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The League of Conservation Voters on Wednesday released its annual scorecard ranking lawmakers for “pro-environment” votes in 2021, a key data point in the organization’s decision to aid or oppose congressional incumbents during the November midterm elections.
Democrats, particularly those representing coastal states, earned the highest scores. The House congressional delegations to receive perfect ratings on the scorecard were Connecticut, Delaware, Hawaii, Massachusetts, New Hampshire, Rhode Island, and Vermont. The Senate delegations with perfect scores included many of the same states, as well as California, Illinois, New York, and Virginia.
All but two Democrats leading key energy and environment committees in the House and Senate received perfect scores. The outliers who received lower scores were Sen. Joe Manchin (D-W.Va), chairman of the Energy and Natural Resources Committee, and Rep. David Scott (D-Ga.), who leads the Agriculture panel.
Democratic lawmakers Sen. Alex Padilla (Calif.), and Reps. Lisa Blunt Rochester (Del.) and Teresa Leger Fernandez (N.M.) joined the group on Wednesday to unveil the scorecard, ticking off the party’s 2021 legislative accomplishments on the environment. “Let’s not get it twisted, we still have a lot of work to do,” said Blunt Rochester, who along with Padilla and Leger Fernandez, received a perfect score.
“Congress must pass legislation to end our use of fossil fuels and do so in every sector,” said Padilla during the press briefing.
Republicans with higher, though not perfect, scores according to LCV’s pro-environment criteria included Sens. Lisa Murkowski (Alaska), Susan Collins (Maine), Lindsey Graham (S.C.) and Reps. Brian Fitzpatrick (Pa.) and Fred Upton (Mich.).
The release of the scorecard comes a day after President Joe Biden’s State of the Union speech, which touched on rising energy prices and the disruption in the global energy market exacerbated by Russia’s invasion of Ukraine. Biden on Tuesday also touted his administration’s track record on environmental stewardship and reiterated his call for policies that advance clean energy and reduce greenhouse gas emissions.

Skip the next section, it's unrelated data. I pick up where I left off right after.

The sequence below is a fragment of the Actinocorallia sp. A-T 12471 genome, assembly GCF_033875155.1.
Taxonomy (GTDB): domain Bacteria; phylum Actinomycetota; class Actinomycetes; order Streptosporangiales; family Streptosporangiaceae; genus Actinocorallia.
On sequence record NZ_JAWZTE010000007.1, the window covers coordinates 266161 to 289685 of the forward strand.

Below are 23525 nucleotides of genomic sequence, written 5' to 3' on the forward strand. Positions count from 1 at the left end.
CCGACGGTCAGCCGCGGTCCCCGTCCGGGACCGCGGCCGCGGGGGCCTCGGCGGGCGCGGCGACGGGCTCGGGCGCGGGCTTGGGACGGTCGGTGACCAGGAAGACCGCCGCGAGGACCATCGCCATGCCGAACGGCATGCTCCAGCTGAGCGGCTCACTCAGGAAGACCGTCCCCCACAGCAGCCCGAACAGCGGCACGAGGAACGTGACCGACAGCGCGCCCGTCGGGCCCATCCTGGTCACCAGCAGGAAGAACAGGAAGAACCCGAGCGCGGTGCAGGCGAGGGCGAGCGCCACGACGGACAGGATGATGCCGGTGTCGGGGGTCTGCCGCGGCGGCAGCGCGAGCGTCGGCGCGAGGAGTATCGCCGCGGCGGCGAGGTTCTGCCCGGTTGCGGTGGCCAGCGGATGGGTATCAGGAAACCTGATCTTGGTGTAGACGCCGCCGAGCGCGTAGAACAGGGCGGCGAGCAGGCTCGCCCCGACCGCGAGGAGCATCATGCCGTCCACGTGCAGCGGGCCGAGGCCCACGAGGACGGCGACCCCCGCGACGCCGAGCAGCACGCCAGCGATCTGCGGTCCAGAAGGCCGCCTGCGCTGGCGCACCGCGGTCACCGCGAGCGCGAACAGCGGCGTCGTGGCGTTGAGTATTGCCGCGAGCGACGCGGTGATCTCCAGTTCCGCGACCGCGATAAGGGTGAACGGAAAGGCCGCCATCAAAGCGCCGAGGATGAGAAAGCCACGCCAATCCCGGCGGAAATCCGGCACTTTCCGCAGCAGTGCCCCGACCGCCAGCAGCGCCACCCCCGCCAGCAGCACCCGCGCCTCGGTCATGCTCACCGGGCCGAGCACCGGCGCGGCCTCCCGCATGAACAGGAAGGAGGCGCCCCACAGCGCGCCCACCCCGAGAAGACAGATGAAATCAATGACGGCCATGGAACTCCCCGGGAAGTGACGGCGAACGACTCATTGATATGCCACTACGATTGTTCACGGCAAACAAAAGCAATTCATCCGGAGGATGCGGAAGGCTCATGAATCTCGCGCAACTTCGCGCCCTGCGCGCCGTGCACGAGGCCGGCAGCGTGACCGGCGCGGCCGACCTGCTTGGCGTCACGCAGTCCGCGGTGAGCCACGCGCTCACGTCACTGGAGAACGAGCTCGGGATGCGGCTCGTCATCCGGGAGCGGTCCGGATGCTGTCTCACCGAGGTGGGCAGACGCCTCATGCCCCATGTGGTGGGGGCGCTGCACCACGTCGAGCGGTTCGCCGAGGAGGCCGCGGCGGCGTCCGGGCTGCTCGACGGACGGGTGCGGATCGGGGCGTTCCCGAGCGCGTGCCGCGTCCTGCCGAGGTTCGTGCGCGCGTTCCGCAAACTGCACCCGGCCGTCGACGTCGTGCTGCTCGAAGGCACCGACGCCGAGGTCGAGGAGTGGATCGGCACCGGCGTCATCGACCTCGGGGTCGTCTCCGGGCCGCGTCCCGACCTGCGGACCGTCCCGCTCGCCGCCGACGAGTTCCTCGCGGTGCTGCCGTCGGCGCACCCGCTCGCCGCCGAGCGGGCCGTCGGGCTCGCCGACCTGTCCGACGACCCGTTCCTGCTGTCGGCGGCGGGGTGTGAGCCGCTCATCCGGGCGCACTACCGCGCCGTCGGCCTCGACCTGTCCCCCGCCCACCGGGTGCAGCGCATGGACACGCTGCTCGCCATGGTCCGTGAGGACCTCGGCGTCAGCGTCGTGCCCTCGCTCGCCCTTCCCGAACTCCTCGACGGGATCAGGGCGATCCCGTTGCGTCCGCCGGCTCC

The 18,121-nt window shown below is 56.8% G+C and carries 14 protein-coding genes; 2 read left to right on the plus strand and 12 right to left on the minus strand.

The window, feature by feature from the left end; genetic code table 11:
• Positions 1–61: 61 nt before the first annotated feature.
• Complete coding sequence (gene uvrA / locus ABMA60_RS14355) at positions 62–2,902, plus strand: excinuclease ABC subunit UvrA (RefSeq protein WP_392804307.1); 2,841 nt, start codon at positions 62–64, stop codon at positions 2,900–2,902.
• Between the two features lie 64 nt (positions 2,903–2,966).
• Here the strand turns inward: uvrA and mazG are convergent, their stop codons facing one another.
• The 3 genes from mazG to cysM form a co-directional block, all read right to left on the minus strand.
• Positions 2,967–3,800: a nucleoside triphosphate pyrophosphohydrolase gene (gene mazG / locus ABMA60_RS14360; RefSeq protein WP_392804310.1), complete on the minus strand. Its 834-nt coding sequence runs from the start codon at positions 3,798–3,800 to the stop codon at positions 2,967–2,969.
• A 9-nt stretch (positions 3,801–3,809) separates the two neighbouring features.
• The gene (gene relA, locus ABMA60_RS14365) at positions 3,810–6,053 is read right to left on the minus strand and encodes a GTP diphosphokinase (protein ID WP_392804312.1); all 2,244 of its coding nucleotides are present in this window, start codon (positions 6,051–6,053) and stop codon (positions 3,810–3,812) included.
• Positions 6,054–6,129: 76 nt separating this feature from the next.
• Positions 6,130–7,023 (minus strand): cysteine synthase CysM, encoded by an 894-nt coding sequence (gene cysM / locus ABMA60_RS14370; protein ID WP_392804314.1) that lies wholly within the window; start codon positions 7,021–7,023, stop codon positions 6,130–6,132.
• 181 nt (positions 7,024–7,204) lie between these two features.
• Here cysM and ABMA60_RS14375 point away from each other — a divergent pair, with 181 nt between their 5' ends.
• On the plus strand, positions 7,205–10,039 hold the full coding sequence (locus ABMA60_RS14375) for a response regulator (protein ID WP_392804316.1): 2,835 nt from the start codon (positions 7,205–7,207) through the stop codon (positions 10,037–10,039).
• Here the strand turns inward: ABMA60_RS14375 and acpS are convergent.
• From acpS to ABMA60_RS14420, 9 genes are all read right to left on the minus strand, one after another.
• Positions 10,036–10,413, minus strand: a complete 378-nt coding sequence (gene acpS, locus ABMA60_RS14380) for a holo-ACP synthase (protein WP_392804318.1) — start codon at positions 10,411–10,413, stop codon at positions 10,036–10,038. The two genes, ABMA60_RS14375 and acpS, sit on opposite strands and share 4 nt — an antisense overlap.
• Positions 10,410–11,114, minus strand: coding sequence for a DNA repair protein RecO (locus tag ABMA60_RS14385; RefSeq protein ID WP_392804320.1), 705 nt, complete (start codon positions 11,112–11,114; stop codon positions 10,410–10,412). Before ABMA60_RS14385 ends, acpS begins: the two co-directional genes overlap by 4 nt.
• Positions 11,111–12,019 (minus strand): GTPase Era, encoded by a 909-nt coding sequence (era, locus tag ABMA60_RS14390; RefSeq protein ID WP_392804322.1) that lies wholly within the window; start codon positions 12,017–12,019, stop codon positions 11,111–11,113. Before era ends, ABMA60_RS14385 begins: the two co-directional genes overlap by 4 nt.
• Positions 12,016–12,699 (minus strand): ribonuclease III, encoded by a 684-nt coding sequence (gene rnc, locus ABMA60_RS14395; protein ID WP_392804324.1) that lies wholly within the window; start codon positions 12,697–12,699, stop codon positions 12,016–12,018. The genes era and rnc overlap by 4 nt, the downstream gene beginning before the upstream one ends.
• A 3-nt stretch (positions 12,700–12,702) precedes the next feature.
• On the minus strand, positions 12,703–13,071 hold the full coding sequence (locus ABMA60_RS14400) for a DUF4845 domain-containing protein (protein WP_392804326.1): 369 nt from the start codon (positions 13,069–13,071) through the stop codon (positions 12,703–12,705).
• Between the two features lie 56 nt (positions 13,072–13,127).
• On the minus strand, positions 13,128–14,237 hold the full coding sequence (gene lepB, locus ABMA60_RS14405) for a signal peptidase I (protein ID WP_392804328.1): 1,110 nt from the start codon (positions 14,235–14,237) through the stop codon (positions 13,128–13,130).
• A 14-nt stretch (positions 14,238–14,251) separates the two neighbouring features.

Democrats have faced internal disagreement over balancing the party’s energy policy platform between surging prices and environmental goals.
LCV, which has been compiling congressional votes and scoring them since 1970, assessed 34 Senate votes and 22 House votes last year during the first session of the 117th Congress, according to the scorecard. While LCV primarily focuses on legislation and executive and judicial nominations that affect the environment, the organization sometimes expands the roster to include broader topics. That happened for the 2021 scorecard, which includes members’ votes on the impeachment and conviction of former President Donald Trump.
LCV uses the information to determine who to help and who to target during campaign season.
“2021 was a year of historic opportunities and consequential challenges—and having pro-environment leaders across both chambers and the White House made all the difference for what Congress and the administration could accomplish for families and communities everywhere,” the scorecard summary said. “But the size and scope of the unfinished business is considerable.”
Among the other votes included in members’ scores were measures supporting the Keystone XL pipeline, certifying 2020 Electoral College results in various states, confirming Biden’s executive and judicial nominees, repealing a Trump-era rollback of methane regulations, investing in drinking water infrastructure, protecting communities from toxic “forever chemicals,” advancing the Build Back Better Act, and protecting and expanding voting rights and election changes.
LCV convenes a group of representatives from more than 20 environment, conservation, and environmental justice groups to select the votes on which lawmakers are scored.
To contact the reporter on this story: Kellie Lunney in Washington at firstname.lastname@example.org